‘The subject of writing, for me, is how we manage – if we manage – to live together. That’s central to it.’ (Lauris Edmond)

How relevant is this statement to a range of texts you have studied?

Novels are essentially studies of humanity and thus often deal with core aspects of human society. One such core subject is the importance of community bonds and the overwhelming damage that can occur when an individual becomes isolated from those around them. Three novels that deal with such a theme are The Shipping News by E. Annie Proulx, Triage by Scott Anderson and 1984 by George Orwell.

The protagonists in these novels are as different as the novels themselves but all share a common flaw – that of mental and physical isolation. Quoyle, brought up by an abusive family and entrapped in an equally abusive marriage, is unable to form lasting bonds with his fellow New Yorkers in “bedraggled Mockingbird”. Weighed down by his pathetically low self-esteem, “she did not say ‘Lardass’ but he heard it”, Quoyle is lonely, miserable and without hope. In Triage, Mark’s isolation comes about due to his guilt about his fellow war journalist’s death. His inability to discuss Colin’s death leads to a hail of lies and his eventual mental implosuin. Winston’s isolation, like Quoyle’s, stems from his environment rather than an event. Brought up in a society which forbids love and encourages the betrayal of child to parent, wife to husband, Winston is unable to fulfill his deep-seated need for companionship.

Write a response to the essay so far. I will post part two tomorrow.

The Ballad of Calvary Street

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We have looked at ‘High Country Weather’, ‘Rocket Show’ and ‘The Ballad of Barney Flanagan’ in class this year. Last week I mentioned ‘The Ballad of Calvary Street’ which was written in 1960 and have posted the poem below.

Ballad of Calvary Street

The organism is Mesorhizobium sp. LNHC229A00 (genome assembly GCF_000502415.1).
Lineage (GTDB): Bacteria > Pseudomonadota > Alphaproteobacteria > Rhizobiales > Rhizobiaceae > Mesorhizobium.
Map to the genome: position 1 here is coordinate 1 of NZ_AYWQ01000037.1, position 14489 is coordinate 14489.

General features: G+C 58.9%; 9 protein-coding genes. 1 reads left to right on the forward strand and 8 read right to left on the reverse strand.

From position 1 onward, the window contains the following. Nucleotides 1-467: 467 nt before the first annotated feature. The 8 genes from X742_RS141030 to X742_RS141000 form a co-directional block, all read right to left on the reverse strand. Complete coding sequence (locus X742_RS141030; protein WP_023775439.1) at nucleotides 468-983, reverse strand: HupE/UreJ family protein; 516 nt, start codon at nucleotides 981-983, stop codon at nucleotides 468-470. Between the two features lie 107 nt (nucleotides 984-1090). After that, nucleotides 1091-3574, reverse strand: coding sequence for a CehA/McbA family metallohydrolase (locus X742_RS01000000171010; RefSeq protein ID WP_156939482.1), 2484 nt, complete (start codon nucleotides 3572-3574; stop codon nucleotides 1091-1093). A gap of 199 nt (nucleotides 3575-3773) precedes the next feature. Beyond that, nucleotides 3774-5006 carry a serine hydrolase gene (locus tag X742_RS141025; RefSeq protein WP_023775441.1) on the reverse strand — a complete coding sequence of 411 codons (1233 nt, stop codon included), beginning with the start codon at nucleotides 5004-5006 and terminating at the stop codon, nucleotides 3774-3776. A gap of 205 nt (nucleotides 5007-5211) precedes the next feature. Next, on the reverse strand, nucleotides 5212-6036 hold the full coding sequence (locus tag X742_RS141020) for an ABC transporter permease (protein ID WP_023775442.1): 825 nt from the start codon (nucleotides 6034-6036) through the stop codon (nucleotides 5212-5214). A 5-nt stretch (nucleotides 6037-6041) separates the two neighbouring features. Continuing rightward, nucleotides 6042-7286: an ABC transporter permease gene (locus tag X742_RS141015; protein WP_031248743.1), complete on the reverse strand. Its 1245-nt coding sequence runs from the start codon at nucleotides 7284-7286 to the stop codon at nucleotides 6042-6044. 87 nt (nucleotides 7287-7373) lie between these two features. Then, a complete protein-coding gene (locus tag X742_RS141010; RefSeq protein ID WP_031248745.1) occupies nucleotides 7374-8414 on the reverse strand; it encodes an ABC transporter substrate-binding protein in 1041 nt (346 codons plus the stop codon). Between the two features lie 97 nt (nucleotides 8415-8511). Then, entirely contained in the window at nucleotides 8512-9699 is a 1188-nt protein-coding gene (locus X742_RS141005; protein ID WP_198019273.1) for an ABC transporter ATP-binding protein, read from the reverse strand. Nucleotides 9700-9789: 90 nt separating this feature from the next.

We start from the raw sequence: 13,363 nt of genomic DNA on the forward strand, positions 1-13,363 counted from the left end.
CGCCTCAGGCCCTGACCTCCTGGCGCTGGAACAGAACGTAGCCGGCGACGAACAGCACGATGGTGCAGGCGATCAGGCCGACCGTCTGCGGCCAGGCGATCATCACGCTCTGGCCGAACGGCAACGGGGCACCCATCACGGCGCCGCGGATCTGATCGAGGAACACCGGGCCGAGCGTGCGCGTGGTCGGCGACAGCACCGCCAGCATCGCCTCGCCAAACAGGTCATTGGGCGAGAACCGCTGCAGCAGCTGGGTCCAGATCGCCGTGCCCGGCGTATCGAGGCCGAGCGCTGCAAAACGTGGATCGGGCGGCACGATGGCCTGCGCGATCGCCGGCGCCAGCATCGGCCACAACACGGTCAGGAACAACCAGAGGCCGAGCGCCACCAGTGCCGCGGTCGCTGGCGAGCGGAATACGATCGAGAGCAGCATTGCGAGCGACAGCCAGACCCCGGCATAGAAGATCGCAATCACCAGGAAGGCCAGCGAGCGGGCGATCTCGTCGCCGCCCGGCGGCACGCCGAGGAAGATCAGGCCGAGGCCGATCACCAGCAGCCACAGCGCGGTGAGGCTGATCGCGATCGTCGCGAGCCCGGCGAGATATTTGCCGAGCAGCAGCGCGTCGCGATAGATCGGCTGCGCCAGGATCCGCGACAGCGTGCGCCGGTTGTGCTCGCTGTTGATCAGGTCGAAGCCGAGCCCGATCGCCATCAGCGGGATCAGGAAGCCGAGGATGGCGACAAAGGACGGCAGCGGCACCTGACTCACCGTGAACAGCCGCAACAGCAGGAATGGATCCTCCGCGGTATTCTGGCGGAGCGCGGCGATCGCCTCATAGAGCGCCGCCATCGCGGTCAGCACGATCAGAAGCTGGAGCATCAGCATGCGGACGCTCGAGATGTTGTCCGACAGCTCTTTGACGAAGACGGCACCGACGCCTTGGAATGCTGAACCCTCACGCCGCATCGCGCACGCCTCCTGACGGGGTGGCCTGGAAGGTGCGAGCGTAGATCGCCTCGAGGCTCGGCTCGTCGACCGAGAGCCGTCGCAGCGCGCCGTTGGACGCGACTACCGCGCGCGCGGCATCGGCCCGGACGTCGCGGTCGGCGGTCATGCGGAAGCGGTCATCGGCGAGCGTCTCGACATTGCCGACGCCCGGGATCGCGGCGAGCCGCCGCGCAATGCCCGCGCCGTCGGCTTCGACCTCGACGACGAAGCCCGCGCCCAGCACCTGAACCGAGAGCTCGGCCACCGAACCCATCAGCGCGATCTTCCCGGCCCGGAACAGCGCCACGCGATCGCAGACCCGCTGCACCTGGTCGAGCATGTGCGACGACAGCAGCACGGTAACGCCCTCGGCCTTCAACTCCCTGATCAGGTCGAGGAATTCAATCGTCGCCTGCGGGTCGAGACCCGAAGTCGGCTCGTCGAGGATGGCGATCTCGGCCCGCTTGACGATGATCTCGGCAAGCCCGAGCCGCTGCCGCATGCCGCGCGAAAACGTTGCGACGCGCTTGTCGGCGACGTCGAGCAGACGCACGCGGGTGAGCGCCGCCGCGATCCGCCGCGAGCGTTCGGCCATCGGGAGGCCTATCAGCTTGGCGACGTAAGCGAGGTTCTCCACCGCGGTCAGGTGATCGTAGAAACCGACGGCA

On Calvary Street are trellises
Where bright as blood the rose bloom,
And gnomes like pagan fetishes
Hang their hats on an empty tomb
Where two old souls go slowly mad,
National Mum and Labour Dad.

Each Saturday when full of smiles
The children come to pay their due,
Mum takes down the family files
And cover to cover she thumbs them through,
Poor Len before he went away
And Mabel on her wedding day.

The meal-brown scones display her knack,
Her polished oven spits with rage,
While in Grunt Grotto at the back
Dad sits and reads the Sporting Page,
Then ambles out in boots of lead
To weed around the parsnip bed.

A giant parsnip sparks his eye,
Majestic as the Tree of Life;
He washes it and rubs it dry
And takes it in to his old wife –
‘Look, Laura, would that be a fit?
The bastard has a flange on it!’

When both were young, she would have laughed
A goddess in her tartan skirt,
But wisdom, age and mothercraft
Have rubbed it home that men like dirt:
Five children and a fallen womb,
A golden crown beyond the tomb.

Nearer the bone, sin is sin,
And women bear the cross of woe,
And that affair with Mrs Flynn
(It happened thirty years ago)
Though never mentioned, mean that he
Will get no sugar in his tea.

The afternoon goes by, goes by,
The angels harp above a cloud;
A son-in-law with spotted tie
And daughter Alice fat and loud
Discuss the virtues of insurance
And stuff their tripes with trained endurance.

Flood-waters hurl upoin the dyke
And Dad himself can go to town,
For little Charlie on his trike
Has ploughed another iris down.
His parents rise to chain the beast,
Brush off the last crumbs of their lovefeast.

And so these two old fools are left,
A rosy pair in the evening light,
To question Heaven’s dubious gift,
To hag and grumble, growl and fight:
The love they kill won’t let them rest,
Two birds that peck in one fouled nest.

Why hammer nails? Why give no change?
Habit, habit clogs them dumb.
The Sacred Heart above the range
Will bleed and burn till Kingdom Come,
But Yin and Yang won’t ever meet
In Calvary Street, in Calvary Street.

– James K. Baxter.

This poem also looks at the theme of the ugliness and sterility that Baxter saw behind the respectable front of New Zealand middle-class society in the 1950s. Note the use of religious references throughout the poem. What do they make clear about the life of the couple? Baxter had converted to Catholicism shortly before he wrote this poem so think about why he chose to use Calvary in the title.